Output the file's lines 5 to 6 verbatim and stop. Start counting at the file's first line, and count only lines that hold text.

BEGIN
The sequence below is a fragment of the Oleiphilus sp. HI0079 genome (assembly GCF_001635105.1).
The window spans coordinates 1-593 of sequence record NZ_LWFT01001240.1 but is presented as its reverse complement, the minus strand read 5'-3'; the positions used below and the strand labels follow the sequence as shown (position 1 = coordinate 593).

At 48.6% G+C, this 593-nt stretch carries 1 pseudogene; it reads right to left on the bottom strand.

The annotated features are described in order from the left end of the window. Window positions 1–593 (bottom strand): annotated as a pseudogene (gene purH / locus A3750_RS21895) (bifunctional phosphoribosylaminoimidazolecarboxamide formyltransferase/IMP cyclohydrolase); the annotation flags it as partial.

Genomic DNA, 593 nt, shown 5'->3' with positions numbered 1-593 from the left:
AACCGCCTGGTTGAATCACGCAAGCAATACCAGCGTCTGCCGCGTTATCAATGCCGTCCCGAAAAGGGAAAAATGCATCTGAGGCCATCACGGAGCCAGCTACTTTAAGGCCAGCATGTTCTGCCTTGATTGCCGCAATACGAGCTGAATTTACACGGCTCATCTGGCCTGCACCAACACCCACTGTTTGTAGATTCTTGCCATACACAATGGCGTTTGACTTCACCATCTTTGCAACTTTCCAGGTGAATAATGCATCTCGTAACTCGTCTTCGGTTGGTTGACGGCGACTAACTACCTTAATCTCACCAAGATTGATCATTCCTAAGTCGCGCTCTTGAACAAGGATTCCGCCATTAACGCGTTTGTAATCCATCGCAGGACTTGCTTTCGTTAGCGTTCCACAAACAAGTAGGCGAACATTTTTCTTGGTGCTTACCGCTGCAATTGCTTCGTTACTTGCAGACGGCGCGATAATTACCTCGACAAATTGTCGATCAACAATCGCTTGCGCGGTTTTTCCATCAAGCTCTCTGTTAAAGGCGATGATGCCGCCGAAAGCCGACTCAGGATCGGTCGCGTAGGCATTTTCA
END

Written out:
Genomic DNA, 593 nt, shown 5'->3' with positions numbered 1-593 from the left:
AACCGCCTGGTTGAATCACGCAAGCAATACCAGCGTCTGCCGCGTTATCAATGCCGTCCCGAAAAGGGAAAAATGCATCTGAGGCCATCACGGAGCCAGCTACTTTAAGGCCAGCATGTTCTGCCTTGATTGCCGCAATACGAGCTGAATTTACACGGCTCATCTGGCCTGCACCAACACCCACTGTTTGTAGATTCTTGCCATACACAATGGCGTTTGACTTCACCATCTTTGCAACTTTCCAGGTGAATAATGCATCTCGTAACTCGTCTTCGGTTGGTTGACGGCGACTAACTACCTTAATCTCACCAAGATTGATCATTCCTAAGTCGCGCTCTTGAACAAGGATTCCGCCATTAACGCGTTTGTAATCCATCGCAGGACTTGCTTTCGTTAGCGTTCCACAAACAAGTAGGCGAACATTTTTCTTGGTGCTTACCGCTGCAATTGCTTCGTTACTTGCAGACGGCGCGATAATTACCTCGACAAATTGTCGATCAACAATCGCTTGCGCGGTTTTTCCATCAAGCTCTCTGTTAAAGGCGATGATGCCGCCGAAAGCCGACTCAGGATCGGTCGCGTAGGCATTTTCA